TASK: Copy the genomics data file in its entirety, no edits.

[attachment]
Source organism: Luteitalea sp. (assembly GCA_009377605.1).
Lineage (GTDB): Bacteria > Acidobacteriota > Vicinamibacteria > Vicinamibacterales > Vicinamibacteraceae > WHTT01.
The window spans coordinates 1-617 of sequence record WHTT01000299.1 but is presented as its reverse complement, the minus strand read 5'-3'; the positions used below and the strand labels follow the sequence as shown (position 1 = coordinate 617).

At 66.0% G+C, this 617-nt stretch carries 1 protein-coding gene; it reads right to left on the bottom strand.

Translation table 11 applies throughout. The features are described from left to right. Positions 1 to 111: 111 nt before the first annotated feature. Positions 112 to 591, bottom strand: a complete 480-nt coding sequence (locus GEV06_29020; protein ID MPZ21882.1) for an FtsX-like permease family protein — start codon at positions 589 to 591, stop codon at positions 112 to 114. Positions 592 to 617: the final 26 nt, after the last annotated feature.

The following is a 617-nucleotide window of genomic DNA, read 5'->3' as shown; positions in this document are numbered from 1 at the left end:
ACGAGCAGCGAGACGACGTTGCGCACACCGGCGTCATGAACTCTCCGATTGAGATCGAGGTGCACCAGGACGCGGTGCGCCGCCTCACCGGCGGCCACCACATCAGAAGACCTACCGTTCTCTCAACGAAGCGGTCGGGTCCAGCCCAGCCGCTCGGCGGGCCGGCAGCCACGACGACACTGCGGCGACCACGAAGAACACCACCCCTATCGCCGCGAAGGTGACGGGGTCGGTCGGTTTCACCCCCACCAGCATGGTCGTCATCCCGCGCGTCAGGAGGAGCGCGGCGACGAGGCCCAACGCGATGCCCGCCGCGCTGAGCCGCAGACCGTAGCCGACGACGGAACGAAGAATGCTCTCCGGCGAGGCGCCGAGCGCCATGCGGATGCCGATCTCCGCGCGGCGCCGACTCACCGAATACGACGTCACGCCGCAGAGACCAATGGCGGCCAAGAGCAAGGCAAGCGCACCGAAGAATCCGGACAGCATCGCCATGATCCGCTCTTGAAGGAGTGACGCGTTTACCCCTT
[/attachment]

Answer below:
Source organism: Luteitalea sp. (assembly GCA_009377605.1).
Lineage (GTDB): Bacteria > Acidobacteriota > Vicinamibacteria > Vicinamibacterales > Vicinamibacteraceae > WHTT01.
The window spans coordinates 1-617 of sequence record WHTT01000299.1 but is presented as its reverse complement, the minus strand read 5'-3'; the positions used below and the strand labels follow the sequence as shown (position 1 = coordinate 617).

At 66.0% G+C, this 617-nt stretch carries 1 protein-coding gene; it reads right to left on the bottom strand.

Translation table 11 applies throughout. The features are described from left to right. Positions 1 to 111: 111 nt before the first annotated feature. Positions 112 to 591, bottom strand: a complete 480-nt coding sequence (locus GEV06_29020; protein ID MPZ21882.1) for an FtsX-like permease family protein — start codon at positions 589 to 591, stop codon at positions 112 to 114. Positions 592 to 617: the final 26 nt, after the last annotated feature.

The following is a 617-nucleotide window of genomic DNA, read 5'->3' as shown; positions in this document are numbered from 1 at the left end:
ACGAGCAGCGAGACGACGTTGCGCACACCGGCGTCATGAACTCTCCGATTGAGATCGAGGTGCACCAGGACGCGGTGCGCCGCCTCACCGGCGGCCACCACATCAGAAGACCTACCGTTCTCTCAACGAAGCGGTCGGGTCCAGCCCAGCCGCTCGGCGGGCCGGCAGCCACGACGACACTGCGGCGACCACGAAGAACACCACCCCTATCGCCGCGAAGGTGACGGGGTCGGTCGGTTTCACCCCCACCAGCATGGTCGTCATCCCGCGCGTCAGGAGGAGCGCGGCGACGAGGCCCAACGCGATGCCCGCCGCGCTGAGCCGCAGACCGTAGCCGACGACGGAACGAAGAATGCTCTCCGGCGAGGCGCCGAGCGCCATGCGGATGCCGATCTCCGCGCGGCGCCGACTCACCGAATACGACGTCACGCCGCAGAGACCAATGGCGGCCAAGAGCAAGGCAAGCGCACCGAAGAATCCGGACAGCATCGCCATGATCCGCTCTTGAAGGAGTGACGCGTTTACCCCTT